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Title: Healthcare at the margins : an ethnography of chronic kidney disease and peritoneal dialysis in Mexico
Author: Padilla-Altamira, C.
ISNI:       0000 0004 6424 977X
Awarding Body: University of Liverpool
Current Institution: University of Liverpool
Date of Award: 2017
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The aim of this thesis is to document and analyse the practices and experiences of poor and uninsured patients and their families living with Chronic Kidney Disease (CKD) and using Continuous Ambulatory Peritoneal Dialysis (CAPD) in Mexico, tracing them throughout multiple contexts in the process. This study draws on a critical and interpretive social science methodology, one that takes into account the social, political, cultural, and experiential dimensions of a condition and treatment that are often regarded as exclusive to the biomedical domain. I carried out ethnographic fieldwork in Jalisco, Mexico, from September 2012 to May 2013, during which I conducted in-depth interviews with patients, family members, healthcare professionals, and charitable organisations’ staff, and undertook ethnographic observations in domestic, hospital, and community settings. The ethnographic perspective adopted in this study allowed me to provide a richer account of the unequal, hierarchical, and historically rooted social relationships that underpin interactions between patients and the health professionals who represent and control access to the health system. Focusing on the socio-material conditions within which the problem is situated, the study starts off by following the trajectories of uninsured patients from their diagnosis to treatment, and the work that they are required to undertake throughout. At a public hospital for the uninsured, patients have a catheter inserted in their abdomens and they are put on peritoneal dialysis, the mainstay therapy for CKD patients in Mexico. They have to go through an admission process, which takes the form of a rite of passage, in which they are drilled in new body techniques, a part of their homes is turned into a para-clinical space, and they are transformed into productive CAPD patients to whom peritoneal dialysis can be outsourced in the home. Ultimately, this process aims to create a nexus between the body, the therapy, and the clinic. Patients and families do, however, modify, accommodate and thus domesticate CAPD by the constant practice of the therapy, although complications of the disease and therapy occur all throughout their trajectories, sometimes with fatal consequences. In the absence of proper public healthcare coverage for CKD and CAPD, a biosocial community has emerged around CKD and its therapies, characterised by exchange practices among its members, operating according to various quid pro quo logics, which I call the informal economy of renal replacement therapies. However, renal biosociality and the informal economy that arises from it cannot provide all the support uninsured patients need. I conclude that, while considered a global health concern, to fully understand the social and political implications of CKD and its therapies we need to adopt an ethnographic perspective that traces the practices of patients and families through different sites of care – the hospital, the home and the community. I argue that CAPD is a therapy situated at the margins of social welfare, which makes patients and their families directly responsible for its success and failures, a process which imposes substantial long-term financial and social costs on those already in desperate need. Although collective responses have emerged through the local biosocial community and its informal economy, those responses, I argue, are just another consequence of the problematic social context within which CKD and CAPD are embedded.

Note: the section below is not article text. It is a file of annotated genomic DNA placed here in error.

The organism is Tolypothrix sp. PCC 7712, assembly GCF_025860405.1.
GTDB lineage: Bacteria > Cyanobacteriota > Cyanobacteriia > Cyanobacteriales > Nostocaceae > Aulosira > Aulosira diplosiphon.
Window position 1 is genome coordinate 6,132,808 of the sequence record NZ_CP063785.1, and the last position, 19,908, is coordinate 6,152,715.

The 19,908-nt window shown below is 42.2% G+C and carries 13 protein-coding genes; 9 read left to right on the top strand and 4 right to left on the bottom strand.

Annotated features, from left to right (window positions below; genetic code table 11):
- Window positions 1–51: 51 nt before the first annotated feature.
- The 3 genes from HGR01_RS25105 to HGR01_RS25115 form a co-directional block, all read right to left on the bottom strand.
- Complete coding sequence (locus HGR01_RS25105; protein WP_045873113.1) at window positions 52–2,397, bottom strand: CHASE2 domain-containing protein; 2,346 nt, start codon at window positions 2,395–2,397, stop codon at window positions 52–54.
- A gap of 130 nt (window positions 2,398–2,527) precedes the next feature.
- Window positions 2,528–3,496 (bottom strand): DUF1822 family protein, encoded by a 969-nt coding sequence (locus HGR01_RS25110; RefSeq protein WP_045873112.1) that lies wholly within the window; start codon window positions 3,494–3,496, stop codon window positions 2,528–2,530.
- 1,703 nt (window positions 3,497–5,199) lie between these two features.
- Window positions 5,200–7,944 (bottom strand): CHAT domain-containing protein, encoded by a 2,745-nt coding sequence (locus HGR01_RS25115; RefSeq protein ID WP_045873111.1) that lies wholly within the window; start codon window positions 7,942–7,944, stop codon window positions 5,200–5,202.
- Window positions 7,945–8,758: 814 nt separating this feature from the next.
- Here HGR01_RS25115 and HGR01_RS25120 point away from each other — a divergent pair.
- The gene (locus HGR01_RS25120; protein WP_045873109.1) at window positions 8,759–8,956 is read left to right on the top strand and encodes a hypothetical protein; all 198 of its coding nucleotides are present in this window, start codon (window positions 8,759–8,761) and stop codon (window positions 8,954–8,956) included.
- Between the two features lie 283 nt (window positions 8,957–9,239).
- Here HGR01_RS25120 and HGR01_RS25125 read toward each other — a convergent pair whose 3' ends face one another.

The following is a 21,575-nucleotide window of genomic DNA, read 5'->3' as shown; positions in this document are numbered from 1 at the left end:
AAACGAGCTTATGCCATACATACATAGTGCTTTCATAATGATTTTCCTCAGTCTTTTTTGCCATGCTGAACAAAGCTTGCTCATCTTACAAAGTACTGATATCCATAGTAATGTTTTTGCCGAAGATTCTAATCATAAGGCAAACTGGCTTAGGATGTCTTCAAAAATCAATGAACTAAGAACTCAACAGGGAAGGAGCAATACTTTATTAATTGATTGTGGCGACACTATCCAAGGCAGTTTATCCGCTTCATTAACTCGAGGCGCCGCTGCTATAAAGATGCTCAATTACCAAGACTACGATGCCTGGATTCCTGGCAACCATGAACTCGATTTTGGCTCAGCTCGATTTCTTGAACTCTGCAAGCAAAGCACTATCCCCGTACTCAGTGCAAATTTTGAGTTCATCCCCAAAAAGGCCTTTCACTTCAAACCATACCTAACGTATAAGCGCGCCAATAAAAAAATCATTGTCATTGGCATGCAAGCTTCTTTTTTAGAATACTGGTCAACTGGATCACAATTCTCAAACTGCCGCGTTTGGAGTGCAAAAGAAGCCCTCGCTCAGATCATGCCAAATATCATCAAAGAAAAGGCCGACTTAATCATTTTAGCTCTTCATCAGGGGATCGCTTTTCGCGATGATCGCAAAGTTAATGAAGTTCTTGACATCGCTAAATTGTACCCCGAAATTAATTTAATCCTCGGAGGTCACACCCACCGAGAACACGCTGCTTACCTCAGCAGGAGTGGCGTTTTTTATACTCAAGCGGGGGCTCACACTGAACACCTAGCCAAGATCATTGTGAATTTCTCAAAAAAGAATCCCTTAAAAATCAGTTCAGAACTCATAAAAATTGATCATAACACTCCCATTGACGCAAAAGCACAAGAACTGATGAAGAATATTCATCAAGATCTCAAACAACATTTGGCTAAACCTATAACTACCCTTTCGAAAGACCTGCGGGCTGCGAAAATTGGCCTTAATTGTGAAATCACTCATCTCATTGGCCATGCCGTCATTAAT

Supervisor: Kierans, Ciara ; Mair, Michael D. Sponsor: Not available
Qualification Name: Thesis (Ph.D.) Qualification Level: Doctoral